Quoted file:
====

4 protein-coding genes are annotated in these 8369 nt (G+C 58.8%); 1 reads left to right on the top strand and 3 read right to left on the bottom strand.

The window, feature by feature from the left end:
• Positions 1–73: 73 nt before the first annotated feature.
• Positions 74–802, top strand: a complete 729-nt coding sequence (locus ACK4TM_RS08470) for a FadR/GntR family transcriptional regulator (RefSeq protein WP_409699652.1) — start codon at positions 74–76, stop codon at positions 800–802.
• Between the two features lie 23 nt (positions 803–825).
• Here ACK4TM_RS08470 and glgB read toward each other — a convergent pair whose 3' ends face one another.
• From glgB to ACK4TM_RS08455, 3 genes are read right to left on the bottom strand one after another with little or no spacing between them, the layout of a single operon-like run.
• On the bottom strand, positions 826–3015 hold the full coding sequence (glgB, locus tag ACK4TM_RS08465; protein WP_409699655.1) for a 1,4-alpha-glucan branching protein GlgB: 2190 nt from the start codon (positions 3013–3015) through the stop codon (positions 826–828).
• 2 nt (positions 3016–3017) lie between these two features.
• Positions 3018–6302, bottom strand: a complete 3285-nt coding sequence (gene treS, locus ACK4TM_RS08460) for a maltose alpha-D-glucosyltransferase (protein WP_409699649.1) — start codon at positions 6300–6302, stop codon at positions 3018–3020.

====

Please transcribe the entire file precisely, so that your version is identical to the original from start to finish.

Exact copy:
4 protein-coding genes are annotated in these 8369 nt (G+C 58.8%); 1 reads left to right on the top strand and 3 read right to left on the bottom strand.

The window, feature by feature from the left end:
• Positions 1–73: 73 nt before the first annotated feature.
• Positions 74–802, top strand: a complete 729-nt coding sequence (locus ACK4TM_RS08470) for a FadR/GntR family transcriptional regulator (RefSeq protein WP_409699652.1) — start codon at positions 74–76, stop codon at positions 800–802.
• Between the two features lie 23 nt (positions 803–825).
• Here ACK4TM_RS08470 and glgB read toward each other — a convergent pair whose 3' ends face one another.
• From glgB to ACK4TM_RS08455, 3 genes are read right to left on the bottom strand one after another with little or no spacing between them, the layout of a single operon-like run.
• On the bottom strand, positions 826–3015 hold the full coding sequence (glgB, locus tag ACK4TM_RS08465; protein WP_409699655.1) for a 1,4-alpha-glucan branching protein GlgB: 2190 nt from the start codon (positions 3013–3015) through the stop codon (positions 826–828).
• 2 nt (positions 3016–3017) lie between these two features.
• Positions 3018–6302, bottom strand: a complete 3285-nt coding sequence (gene treS, locus ACK4TM_RS08460) for a maltose alpha-D-glucosyltransferase (protein WP_409699649.1) — start codon at positions 6300–6302, stop codon at positions 3018–3020.